• Question: the nhs is busy, why do they not get more workers ?

    Asked by task10tax on 29 Apr 2022.
    • Photo: Laurence Quirk

      Laurence Quirk answered on 29 Apr 2022:

      Great Question. Part of the reason is the funding to pay for the extra workers and where there are scheme to recruit more sometimes they are short-term and it can take a couple of years to get things sorted

      During the pandemic some nursing staff who had retired from work were asked to come back, but needed to have refresher training to make sure their skills were up to date. Some of those are returning to be retired.

      There are plans to recruit lots more staff but it takes time. If they are clinical and need to study at university sometimes there are not enough places to study. So there is a knock on effect all the way.

      The NHS does recruit people from abroad, but they need to have checks about the qualifications to make sure they are equivalent to what we have in the UK. They may be able to work for the NHS but not at the same level until they have done training to fill any gaps.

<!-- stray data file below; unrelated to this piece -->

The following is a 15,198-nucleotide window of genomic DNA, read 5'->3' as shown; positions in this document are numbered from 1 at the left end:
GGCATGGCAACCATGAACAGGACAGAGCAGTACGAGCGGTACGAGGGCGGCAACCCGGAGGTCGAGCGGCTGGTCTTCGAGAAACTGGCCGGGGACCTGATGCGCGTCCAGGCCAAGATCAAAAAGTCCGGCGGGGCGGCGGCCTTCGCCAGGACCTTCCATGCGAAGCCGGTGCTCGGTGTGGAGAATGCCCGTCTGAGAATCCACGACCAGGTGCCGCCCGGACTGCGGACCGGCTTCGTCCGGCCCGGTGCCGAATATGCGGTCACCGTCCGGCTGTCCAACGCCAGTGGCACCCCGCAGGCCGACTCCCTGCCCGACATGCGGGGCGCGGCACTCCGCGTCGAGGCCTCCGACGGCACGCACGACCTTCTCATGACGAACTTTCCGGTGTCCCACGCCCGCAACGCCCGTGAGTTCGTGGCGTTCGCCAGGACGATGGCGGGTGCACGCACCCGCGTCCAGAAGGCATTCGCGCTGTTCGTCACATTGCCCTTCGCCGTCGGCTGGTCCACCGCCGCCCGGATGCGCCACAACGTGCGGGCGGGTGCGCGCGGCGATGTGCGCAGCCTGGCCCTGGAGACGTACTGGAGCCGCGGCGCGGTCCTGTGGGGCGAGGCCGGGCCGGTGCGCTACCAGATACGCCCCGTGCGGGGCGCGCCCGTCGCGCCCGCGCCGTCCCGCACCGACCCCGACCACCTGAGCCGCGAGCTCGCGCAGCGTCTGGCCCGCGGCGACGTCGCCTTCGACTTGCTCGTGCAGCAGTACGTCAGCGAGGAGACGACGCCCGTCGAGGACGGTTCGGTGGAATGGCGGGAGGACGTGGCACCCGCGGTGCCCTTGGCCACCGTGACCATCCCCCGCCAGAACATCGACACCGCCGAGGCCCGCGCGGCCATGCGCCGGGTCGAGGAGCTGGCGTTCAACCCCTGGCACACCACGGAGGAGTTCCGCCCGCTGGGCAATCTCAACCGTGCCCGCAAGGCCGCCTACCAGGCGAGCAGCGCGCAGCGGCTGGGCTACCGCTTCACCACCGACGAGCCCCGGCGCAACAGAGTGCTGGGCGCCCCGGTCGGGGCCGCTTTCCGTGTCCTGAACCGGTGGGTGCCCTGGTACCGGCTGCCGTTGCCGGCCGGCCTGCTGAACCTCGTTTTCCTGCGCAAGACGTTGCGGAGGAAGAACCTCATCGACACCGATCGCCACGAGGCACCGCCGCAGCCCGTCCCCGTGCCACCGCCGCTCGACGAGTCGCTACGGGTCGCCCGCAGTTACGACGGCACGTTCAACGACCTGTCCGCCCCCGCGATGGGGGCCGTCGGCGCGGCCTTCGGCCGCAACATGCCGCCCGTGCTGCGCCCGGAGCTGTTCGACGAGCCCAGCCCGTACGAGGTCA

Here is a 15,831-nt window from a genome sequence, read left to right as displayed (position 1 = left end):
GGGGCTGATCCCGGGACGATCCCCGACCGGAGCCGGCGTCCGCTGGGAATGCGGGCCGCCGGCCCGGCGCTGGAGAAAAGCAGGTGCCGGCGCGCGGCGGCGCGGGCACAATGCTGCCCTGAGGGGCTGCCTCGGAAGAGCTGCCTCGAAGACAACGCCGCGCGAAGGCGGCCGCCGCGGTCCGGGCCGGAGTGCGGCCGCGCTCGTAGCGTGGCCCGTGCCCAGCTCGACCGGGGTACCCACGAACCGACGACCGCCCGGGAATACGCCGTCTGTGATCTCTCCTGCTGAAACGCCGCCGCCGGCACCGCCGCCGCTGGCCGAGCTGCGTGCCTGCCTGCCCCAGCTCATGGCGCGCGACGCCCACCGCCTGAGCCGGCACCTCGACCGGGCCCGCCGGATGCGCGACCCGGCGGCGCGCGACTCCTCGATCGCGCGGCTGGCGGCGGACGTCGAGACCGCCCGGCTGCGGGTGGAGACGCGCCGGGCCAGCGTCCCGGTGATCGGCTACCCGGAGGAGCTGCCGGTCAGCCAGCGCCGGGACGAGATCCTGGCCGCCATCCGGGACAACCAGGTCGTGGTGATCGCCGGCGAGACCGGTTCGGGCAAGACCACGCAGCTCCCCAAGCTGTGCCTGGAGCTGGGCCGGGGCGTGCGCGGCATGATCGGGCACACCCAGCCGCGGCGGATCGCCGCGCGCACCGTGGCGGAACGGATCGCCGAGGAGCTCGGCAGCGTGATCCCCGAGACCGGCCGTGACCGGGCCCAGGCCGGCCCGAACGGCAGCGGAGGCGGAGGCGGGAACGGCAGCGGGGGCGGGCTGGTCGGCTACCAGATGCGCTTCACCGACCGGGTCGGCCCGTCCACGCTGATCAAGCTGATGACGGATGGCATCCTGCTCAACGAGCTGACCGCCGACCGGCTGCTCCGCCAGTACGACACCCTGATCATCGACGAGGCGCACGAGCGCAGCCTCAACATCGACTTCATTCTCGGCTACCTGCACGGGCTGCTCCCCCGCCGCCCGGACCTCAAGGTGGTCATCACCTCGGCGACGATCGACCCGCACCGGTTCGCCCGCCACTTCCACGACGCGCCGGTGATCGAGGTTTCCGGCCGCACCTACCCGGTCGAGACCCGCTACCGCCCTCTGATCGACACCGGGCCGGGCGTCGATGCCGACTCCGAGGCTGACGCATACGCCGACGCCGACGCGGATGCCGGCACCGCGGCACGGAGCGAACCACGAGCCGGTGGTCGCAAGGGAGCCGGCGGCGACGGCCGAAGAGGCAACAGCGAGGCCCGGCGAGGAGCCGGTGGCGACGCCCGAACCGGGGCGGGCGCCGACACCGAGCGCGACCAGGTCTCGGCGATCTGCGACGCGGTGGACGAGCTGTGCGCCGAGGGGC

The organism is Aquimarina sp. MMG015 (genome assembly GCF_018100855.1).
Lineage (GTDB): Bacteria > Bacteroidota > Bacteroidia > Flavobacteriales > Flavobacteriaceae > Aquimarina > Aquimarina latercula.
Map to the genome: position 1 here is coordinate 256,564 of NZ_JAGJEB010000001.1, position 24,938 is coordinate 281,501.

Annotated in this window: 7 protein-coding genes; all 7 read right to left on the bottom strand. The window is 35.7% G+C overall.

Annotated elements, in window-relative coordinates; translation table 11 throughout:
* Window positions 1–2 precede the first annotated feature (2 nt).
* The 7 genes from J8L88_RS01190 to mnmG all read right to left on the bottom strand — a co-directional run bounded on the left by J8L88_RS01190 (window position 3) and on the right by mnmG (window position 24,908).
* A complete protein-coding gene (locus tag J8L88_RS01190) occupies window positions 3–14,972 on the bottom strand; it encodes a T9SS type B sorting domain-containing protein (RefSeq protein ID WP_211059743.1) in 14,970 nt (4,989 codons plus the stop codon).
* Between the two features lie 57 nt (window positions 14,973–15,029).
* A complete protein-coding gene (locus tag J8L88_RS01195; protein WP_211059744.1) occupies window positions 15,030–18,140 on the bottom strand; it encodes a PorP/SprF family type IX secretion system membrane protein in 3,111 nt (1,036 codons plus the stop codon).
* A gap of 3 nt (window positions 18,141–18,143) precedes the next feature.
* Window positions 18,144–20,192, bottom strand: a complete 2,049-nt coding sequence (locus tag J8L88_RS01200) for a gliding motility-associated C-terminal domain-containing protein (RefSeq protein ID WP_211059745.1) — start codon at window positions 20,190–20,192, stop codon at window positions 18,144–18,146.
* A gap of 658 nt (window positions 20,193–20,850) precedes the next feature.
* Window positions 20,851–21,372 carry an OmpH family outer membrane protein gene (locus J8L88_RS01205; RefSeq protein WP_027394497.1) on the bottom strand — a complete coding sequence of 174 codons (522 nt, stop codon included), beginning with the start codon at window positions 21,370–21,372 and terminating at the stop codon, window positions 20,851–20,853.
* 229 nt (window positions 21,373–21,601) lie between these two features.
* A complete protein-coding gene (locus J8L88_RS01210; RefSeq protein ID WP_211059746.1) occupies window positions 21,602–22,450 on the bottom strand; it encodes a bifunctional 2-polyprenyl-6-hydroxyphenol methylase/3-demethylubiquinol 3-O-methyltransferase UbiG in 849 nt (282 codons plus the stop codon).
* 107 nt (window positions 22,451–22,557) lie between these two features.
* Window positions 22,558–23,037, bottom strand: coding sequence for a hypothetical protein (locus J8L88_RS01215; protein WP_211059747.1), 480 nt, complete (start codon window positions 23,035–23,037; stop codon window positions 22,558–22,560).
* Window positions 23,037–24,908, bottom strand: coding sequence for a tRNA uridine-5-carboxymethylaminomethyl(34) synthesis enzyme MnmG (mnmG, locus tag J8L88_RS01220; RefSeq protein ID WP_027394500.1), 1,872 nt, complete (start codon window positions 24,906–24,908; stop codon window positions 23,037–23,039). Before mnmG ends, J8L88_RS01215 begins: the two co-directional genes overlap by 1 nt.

There are lots of schemes to recruit apprentices into different roles. These are new but we are seeing more NHS staff doing an apprenticeship. They might start as an admin worker in an office, then become a health care assistant or trainee nurse associate and from there might do a nursing degree apprenticeship.

    • Photo: Sarah Chalmers-Page

      Sarah Chalmers-Page answered on 1 May 2022:

      It’s very complicated.

      Part of it is that people take a long time to train – it takes 12 years to create a doctor, and at least 3 to train a nurse. So we can’t just say “great, let’s recruit thousands of new doctors!” because they wouldn’t be ready for years. And part of it is that government policy has got fiercer about immigration. It used to be far easier to recruit people from abroad, but now the government no longer allows that for some roles and has made it harder for other people to bring their families with them, which puts people off coming.

      Part of it is that people don’t necessarily know about other routes into the NHS – for example people think you need to take a very long degree, and the idea of the debt puts some people off, but there are now more and more apprenticeships available that let people earn whilst they train.

      I think sometimes the media puts people off too – if all you hear are negative stories about how hard it is it can be difficult to convince people to choose NHS careers rather than other jobs they could do with the same grades in school. I get very cross with the press for only ever showing the bad side.